It can be argued that for a novel written by the daughter of an important feminist, Frankenstein is strikingly devoid of strong female characters. The novel is littered with passive women who suffer calmly and then expire; for example Caroline Beaufort is a self-sacrificing mother who dies taking care of her adopted daughter.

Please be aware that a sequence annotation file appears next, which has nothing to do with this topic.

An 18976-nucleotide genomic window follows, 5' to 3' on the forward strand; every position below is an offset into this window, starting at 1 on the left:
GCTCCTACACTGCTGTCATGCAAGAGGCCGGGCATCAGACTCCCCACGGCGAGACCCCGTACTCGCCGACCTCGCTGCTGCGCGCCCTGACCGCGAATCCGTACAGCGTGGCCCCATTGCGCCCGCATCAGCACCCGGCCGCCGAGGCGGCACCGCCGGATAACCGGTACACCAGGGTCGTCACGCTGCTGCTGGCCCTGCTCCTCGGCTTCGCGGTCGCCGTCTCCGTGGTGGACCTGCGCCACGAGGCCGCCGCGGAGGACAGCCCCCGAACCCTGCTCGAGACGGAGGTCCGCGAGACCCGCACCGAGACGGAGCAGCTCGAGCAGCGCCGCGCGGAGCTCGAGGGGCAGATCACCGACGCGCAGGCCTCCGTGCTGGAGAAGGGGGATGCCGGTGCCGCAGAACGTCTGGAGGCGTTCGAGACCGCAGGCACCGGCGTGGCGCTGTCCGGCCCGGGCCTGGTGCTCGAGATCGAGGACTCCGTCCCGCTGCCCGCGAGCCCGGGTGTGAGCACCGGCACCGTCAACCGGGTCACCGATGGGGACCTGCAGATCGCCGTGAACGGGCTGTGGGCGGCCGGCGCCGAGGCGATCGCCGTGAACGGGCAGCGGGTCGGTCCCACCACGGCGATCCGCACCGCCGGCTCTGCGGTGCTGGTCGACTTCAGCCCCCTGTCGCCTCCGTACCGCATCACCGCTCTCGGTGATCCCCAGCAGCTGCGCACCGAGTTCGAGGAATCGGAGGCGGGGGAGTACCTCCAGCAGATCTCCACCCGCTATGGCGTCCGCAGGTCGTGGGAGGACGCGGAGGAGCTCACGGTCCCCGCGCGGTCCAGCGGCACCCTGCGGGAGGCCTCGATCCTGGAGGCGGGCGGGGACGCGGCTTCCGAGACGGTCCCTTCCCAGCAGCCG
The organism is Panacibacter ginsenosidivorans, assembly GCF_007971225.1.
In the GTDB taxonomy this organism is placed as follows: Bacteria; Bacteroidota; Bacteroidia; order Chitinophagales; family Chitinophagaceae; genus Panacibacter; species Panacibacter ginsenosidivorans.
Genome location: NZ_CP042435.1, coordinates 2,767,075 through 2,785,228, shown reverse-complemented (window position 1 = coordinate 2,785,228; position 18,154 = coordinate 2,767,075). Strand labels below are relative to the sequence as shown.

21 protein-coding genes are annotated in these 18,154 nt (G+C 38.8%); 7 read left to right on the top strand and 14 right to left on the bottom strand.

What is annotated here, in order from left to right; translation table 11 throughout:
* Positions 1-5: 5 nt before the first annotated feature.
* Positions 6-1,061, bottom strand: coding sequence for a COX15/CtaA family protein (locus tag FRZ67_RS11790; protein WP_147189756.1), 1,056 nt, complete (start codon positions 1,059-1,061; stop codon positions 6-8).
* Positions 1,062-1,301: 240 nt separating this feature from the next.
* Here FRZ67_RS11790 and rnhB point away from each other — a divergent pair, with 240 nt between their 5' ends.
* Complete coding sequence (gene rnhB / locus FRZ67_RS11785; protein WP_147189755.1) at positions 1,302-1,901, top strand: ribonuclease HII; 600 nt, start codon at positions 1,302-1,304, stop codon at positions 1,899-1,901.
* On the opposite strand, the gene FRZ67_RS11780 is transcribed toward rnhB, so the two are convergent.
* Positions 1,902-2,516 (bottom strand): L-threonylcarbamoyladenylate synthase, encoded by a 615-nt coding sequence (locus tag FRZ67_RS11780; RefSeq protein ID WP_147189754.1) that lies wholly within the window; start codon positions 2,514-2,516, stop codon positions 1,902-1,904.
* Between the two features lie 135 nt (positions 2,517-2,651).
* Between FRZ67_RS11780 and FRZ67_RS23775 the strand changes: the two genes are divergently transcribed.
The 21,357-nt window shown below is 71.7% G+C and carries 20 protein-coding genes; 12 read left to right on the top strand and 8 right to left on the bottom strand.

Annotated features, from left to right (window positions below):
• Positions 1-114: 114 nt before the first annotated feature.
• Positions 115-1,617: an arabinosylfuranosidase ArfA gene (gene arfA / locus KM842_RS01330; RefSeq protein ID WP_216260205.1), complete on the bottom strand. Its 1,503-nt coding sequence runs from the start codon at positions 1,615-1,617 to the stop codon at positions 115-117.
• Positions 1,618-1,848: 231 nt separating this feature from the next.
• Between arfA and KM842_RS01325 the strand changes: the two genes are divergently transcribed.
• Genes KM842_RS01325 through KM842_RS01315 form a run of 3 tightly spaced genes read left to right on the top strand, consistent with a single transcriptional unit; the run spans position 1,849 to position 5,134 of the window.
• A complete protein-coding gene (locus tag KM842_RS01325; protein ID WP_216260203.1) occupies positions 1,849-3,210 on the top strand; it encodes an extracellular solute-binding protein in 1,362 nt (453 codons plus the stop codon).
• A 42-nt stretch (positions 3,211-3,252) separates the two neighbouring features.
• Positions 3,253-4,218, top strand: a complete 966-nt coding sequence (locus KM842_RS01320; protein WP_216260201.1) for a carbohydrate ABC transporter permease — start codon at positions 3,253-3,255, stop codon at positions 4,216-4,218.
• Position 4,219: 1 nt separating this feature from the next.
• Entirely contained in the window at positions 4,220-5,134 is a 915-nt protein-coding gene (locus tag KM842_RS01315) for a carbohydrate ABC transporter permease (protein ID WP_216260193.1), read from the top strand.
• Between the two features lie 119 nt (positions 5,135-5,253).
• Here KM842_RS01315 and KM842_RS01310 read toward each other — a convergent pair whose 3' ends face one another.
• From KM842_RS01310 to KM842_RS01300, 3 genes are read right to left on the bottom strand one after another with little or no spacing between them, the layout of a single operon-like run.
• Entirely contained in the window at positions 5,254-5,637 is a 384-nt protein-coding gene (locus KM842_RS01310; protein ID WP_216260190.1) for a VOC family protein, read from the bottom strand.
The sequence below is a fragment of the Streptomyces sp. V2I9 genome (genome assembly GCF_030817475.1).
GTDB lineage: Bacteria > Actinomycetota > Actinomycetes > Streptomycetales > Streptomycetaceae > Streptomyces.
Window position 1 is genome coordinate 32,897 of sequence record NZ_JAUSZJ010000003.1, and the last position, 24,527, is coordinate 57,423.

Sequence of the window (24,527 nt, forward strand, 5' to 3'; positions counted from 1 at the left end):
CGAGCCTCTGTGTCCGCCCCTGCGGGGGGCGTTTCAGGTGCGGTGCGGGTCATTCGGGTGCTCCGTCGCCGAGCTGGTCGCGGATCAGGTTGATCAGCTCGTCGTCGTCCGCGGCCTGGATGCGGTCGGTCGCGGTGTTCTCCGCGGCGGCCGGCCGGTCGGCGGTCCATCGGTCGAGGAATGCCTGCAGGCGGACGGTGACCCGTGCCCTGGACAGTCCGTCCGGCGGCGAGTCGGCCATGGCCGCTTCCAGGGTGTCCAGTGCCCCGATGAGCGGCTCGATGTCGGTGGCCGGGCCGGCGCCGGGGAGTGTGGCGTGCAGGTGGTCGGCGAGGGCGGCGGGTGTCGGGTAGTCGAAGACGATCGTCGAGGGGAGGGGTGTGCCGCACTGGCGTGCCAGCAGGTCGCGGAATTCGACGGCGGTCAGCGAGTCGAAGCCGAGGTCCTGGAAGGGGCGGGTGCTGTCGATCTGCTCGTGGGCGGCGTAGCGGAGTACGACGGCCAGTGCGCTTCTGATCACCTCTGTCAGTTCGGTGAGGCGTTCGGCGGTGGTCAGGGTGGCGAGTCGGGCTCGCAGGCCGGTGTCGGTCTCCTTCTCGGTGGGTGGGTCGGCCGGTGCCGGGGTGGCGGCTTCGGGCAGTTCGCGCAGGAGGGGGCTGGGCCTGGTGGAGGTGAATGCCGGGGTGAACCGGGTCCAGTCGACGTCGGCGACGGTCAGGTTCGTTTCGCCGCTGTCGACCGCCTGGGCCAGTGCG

An initial reading of Frankenstein might give the reader the impression that Shelley had very little to say about the position of women, as most of the women in the novel have very little to say themselves. The females are securely fixed within the domestic realm, performing their duties as mothers, sisters, wives and daughters without the slightest murmur of discontent or any discussion of the inequalities that shape their lives. Caroline Frankenstein moves from being the perfect daughter - nursing her father until his death - to being the perfect wife and mother; but it can easily be argued that this is scarcely a move at all, as in all these roles from the beginning she remains the embodiment of the idealised female - beautiful, modest, nurturing, gentle, selfless and sexless. In much the same way Elizabeth Lavenza is the ideal sister, cousin and future wife, and Justine Moritz the faithful, loving servant.